W3C home > Mailing lists > Public > www-rdf-logic@w3.org > August 2001

Re: Summary of the QName to URI Mapping Problem

From: Dan Connolly <connolly@w3.org>
Date: Wed, 15 Aug 2001 11:57:21 -0500
Message-ID: <3B7AA9F1.F0CB054@w3.org>
To: Drew McDermott <drew.mcdermott@yale.edu>
CC: www-rdf-logic@w3.org
Drew McDermott wrote:
> Thank you, Mr. Stickler, for a very clear discussion of the QName/URI
> problem.  I always blamed myself for not understanding how this was
> supposed to work, and it's nice to realize that no one else
> understands it either.

no one? There's ample evidence to the contrary...

> The designers of XML clearly intended QNames to be the "skeleton" of a
> domain.

Keep in mind that the design of XML namespaces was concurrent
with the design of RDF, when plenty of cross-participation and
collaboration; the RDF way of using namespaces is
as much by-design as any other use of XML namespaces.

>  That is, if you were making up a notation for describing,
> say, luggage, you might want a predicate 'manufacturer', and it would
> end up as an element tag somewhere, in a context like
> <lugg:manufacturer>...</lugg:manufacturer>
> The names aren't defined in any sense except that there is an API
> description somewhere that tells programmers how a compliant
> luggage-notation reader/writer is supposed to behave when it sees
> 'manufacturer' in the International Luggage Language namespace.
> Then

i.e. meanwhile ...

> RDF introduced conventions such as that
> <rdf:Description ...>
>     <rdf:type resource="{some URI}">
>     ...
> </rdf:Description>
> may be abbreviated
> <{some QName} ...>
>    ...
> </{some QName}>
> where {some QName} and {some URI} must expand to the same resource.
> Example: We declare the namespace
> xmlns:foo="http://www.foo.org/names#",
> and then we can abbreviate
> <rdf:Description ...>
>    <rdf:type resource="http://www.foo.org/names#wow">
>    ...
> </rdf:Description>
> as
> <foo:wow ...>
>    ...
> </foo:wow>
> Obviously, QNames are playing a very different role here than in XML.

Er... different than in XML? The above _is_ XML, as well as RDF.

The use of namespaces in RDF is one of the many uses of namespaces
in XML.

> No RDF processor is expected to know what 'foo:wow' means in the same
> sense that a program compliant with the International Luggage Language
> is expected to know what 'lugg:manufacturer' means.  Instead, QNames
> are being used as a URI abbreviation device.
> Does that mean I could write:
> <rdf:Description ...>
>    <rdf:type resource="foo:wow">
>    ...
> </rdf:Description>
> or
> <"http://www.foo.org/names#wow" ...>
>    ...
> </"http://www.foo.org/names#wow">
> The answer is a loud No! for the second, and, I believe, a somewhat
> softer No for the first. So whoever generates the RDF has to make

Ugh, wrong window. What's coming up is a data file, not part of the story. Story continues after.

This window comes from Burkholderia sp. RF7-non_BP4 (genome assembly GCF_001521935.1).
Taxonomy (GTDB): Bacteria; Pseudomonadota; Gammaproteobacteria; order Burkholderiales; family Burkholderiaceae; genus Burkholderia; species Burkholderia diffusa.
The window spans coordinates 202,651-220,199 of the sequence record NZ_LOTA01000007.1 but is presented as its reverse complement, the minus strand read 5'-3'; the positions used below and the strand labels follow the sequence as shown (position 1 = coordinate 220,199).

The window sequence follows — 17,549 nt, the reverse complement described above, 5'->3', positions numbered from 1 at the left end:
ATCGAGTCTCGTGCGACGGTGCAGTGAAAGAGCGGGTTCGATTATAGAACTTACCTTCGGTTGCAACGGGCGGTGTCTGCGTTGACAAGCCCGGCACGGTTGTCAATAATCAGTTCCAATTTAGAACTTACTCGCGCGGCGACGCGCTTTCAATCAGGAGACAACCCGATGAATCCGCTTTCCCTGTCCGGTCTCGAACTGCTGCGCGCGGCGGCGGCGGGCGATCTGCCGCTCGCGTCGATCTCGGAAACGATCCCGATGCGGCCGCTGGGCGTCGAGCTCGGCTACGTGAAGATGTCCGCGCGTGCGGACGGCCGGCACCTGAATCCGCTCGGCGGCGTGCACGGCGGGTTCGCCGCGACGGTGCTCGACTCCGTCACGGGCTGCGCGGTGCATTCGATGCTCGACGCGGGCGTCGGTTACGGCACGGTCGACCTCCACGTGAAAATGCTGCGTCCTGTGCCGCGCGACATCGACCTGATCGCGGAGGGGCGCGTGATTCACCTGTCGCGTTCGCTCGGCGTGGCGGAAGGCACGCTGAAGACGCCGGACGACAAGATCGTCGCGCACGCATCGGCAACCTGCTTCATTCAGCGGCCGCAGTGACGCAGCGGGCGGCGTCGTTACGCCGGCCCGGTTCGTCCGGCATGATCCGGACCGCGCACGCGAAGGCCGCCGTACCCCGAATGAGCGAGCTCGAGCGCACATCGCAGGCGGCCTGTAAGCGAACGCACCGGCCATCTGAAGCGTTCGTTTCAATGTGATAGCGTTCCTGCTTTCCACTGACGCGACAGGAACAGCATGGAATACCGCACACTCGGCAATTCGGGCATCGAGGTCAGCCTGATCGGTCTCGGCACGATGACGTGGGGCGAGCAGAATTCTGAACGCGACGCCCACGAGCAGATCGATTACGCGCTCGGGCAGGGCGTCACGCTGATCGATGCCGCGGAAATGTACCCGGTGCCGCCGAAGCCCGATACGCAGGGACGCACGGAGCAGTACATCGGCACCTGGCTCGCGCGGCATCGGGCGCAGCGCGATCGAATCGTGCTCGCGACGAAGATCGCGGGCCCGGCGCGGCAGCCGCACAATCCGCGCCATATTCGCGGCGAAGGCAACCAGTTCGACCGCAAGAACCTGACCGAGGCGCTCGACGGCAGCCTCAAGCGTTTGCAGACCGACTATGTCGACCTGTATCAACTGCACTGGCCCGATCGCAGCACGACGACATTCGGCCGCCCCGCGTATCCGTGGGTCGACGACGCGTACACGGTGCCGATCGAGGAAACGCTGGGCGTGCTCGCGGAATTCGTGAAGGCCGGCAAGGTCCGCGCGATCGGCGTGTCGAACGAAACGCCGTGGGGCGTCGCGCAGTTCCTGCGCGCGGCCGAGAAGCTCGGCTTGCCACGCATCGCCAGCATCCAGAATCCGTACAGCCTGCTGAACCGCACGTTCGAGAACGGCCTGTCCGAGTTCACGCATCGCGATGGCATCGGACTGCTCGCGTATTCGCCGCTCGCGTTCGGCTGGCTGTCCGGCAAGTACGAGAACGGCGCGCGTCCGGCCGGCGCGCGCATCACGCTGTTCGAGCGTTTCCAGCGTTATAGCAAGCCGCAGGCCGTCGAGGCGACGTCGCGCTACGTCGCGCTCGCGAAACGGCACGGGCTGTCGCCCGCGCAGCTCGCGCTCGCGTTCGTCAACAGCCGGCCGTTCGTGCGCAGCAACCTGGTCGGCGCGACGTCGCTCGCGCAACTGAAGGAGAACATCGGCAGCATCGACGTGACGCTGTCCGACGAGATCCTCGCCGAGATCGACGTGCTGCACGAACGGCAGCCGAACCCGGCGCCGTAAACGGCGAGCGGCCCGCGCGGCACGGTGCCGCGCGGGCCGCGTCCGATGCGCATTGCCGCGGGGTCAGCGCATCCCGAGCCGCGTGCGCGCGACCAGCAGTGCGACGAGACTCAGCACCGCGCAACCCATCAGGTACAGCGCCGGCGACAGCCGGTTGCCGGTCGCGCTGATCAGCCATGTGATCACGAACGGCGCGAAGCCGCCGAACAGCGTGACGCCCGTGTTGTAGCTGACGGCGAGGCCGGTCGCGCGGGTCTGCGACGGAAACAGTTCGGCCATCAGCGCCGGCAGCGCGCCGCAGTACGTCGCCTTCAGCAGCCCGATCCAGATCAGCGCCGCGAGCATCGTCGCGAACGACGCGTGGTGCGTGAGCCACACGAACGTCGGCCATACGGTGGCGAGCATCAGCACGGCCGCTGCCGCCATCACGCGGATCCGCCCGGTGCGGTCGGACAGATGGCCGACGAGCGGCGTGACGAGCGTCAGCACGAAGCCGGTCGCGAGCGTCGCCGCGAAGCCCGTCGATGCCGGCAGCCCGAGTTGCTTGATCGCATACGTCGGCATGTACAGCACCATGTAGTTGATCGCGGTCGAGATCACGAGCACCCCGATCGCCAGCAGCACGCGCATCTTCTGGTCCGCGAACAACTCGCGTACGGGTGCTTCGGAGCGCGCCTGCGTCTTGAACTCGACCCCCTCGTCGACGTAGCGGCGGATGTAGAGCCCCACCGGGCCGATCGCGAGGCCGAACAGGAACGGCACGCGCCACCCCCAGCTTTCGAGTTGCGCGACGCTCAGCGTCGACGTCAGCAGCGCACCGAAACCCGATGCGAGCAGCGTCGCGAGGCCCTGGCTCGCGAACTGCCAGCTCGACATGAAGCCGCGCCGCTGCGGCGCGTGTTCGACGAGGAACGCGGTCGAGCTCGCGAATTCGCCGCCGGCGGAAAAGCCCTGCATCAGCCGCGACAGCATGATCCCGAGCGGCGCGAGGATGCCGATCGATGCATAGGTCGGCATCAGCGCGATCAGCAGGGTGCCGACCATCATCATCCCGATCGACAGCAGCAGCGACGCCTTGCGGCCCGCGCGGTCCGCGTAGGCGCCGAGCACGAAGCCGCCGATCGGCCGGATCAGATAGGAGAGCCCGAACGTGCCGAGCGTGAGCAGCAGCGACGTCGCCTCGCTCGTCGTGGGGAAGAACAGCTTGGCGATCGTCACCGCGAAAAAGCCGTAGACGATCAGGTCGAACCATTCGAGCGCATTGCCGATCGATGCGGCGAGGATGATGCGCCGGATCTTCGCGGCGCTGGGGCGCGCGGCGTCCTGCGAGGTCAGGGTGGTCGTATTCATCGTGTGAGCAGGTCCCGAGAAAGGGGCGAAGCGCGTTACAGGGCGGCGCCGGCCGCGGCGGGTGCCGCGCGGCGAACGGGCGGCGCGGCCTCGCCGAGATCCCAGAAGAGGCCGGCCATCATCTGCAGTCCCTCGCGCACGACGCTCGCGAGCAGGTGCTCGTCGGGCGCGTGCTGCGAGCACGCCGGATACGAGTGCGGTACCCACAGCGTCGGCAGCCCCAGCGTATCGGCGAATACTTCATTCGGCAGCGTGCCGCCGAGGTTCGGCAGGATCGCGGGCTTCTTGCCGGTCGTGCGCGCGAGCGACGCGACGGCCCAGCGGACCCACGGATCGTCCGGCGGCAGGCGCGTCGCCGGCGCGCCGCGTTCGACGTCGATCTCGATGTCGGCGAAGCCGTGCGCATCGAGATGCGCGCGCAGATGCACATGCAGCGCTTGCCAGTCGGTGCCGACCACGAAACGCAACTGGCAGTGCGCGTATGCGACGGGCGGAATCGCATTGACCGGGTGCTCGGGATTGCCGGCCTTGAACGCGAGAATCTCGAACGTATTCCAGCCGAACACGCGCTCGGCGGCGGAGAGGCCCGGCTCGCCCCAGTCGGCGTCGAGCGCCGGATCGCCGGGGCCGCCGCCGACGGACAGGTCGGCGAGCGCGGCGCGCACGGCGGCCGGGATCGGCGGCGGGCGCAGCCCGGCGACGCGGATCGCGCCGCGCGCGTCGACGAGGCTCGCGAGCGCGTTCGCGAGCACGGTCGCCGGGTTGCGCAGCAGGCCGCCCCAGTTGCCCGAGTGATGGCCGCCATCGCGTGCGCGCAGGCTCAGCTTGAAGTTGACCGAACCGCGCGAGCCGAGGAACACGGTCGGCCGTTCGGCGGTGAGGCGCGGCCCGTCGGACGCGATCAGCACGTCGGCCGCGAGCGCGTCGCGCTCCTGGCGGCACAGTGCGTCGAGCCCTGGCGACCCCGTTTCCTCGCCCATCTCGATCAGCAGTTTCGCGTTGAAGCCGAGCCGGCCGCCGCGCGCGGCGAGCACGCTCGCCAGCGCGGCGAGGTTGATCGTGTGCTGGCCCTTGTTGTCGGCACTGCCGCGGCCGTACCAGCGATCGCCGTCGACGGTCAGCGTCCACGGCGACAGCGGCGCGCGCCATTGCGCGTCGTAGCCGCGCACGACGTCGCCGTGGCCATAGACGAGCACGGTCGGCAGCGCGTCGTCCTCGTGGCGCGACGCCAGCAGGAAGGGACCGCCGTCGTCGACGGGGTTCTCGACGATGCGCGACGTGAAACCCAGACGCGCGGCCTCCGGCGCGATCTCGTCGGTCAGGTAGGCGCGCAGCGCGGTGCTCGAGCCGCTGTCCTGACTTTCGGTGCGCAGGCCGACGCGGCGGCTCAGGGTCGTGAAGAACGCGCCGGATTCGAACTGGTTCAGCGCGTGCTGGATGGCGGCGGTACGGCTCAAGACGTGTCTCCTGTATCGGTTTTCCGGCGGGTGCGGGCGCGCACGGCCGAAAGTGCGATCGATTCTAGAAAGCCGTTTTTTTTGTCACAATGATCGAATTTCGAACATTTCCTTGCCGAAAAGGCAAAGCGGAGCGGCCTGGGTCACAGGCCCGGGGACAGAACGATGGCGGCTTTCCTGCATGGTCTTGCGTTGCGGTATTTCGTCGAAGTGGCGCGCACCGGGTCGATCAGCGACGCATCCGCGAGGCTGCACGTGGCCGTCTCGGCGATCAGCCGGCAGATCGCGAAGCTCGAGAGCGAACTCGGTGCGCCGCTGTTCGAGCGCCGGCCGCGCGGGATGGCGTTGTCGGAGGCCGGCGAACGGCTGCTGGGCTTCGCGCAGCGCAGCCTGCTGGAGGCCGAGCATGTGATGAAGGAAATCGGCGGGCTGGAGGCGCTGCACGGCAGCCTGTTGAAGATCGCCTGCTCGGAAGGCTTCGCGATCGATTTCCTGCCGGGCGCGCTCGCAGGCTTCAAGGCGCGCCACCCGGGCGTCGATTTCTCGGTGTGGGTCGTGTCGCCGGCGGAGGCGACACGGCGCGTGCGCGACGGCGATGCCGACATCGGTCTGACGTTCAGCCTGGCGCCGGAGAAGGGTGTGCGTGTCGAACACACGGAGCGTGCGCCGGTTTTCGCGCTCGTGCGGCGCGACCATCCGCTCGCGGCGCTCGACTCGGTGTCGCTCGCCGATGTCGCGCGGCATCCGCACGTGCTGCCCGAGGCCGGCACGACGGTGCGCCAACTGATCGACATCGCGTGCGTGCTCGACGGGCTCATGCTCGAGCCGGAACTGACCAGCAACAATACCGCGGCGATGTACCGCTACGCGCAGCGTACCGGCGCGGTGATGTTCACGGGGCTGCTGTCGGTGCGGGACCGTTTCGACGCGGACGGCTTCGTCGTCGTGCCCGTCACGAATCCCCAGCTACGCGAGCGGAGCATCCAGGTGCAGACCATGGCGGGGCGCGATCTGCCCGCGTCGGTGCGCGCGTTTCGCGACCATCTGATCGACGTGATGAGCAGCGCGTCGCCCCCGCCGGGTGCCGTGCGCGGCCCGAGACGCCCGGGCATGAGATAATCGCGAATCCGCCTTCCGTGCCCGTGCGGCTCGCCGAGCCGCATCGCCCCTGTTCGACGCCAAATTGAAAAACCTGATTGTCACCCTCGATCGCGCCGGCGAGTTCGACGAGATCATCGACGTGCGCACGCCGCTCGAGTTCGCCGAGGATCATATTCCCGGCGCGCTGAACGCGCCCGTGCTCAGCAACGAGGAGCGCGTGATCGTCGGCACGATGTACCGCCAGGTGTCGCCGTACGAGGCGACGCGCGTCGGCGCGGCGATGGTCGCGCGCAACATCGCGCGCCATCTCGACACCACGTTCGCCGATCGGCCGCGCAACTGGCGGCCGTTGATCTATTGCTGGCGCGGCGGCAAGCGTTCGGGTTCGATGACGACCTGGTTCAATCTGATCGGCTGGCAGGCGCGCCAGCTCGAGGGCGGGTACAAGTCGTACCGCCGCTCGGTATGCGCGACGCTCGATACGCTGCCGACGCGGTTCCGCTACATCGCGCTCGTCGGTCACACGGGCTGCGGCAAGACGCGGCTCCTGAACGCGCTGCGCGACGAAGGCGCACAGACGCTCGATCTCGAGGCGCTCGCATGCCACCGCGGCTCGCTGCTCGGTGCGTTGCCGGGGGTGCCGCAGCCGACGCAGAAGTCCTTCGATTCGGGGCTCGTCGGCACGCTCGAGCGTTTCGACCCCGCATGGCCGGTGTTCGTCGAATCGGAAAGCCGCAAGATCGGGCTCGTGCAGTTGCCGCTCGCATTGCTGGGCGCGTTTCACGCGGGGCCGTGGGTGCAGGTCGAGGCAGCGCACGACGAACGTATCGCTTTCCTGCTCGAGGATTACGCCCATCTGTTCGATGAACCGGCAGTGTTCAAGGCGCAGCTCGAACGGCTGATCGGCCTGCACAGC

> sure there are two distinct ways of referring to the resource in
> question.  Assuming the URI is given, it may not be obvious what the
> proper QName is for referring to it.

_the_ proper QName? Any qname whose prefix binds to a URI reference
which, when concatenated with the QName's local name, yeilds
the relevant URI is just fine.

>  The only rule is that the URI be
> broken into a prefix and suffix, where the suffix is alphanumeric and
> the prefix is defined as a namespace.


(a quibble: I understand "alphanumeric" to refer to the pattern
of characters allowed in XML names)

>  But there's no rule for where
> to break it, and, as Patrick pointed out, if you do it the wrong way
> you get ambiguities.

What ambiguities? concat(nsname, localname) is completely

> This really is a glaring hole in RDF that needs to be filled.

Well, it's a discussion that keeps happening.
But I have yet to see any coherent argument that there's an
actual technical hole.

> Adopting an offical QName <-> URI mapping convention seems to be the
> obvious solution.

The RDF spec includes an unambiguous QName -> URI mapping:
	uri(qname) = concat(nsname(qname), localname(qname))

It's a W3C recommendation; that's as official as we get around here.

It's not possible to define a URI->Qname mapping, since not
all URIs end in XML name characters. (This is a limitation
that designers of RDF vocabularies should be made aware
of by some NOTE in the spec or something.)

>  Not all QNames would have to be mappable, but it
> should be obvious from a namespace declaration whether it was defining
> mappable names or not.  Then one could use a mappable QName in any
> context where a URI was expected (but not vice versa, to avoid
> violating XML rules).

I don't understand this last bit.

Dan Connolly, W3C http://www.w3.org/People/Connolly/
Received on Wednesday, 15 August 2001 12:57:23 UTC

This archive was generated by hypermail 2.3.1 : Wednesday, 2 March 2016 11:10:36 UTC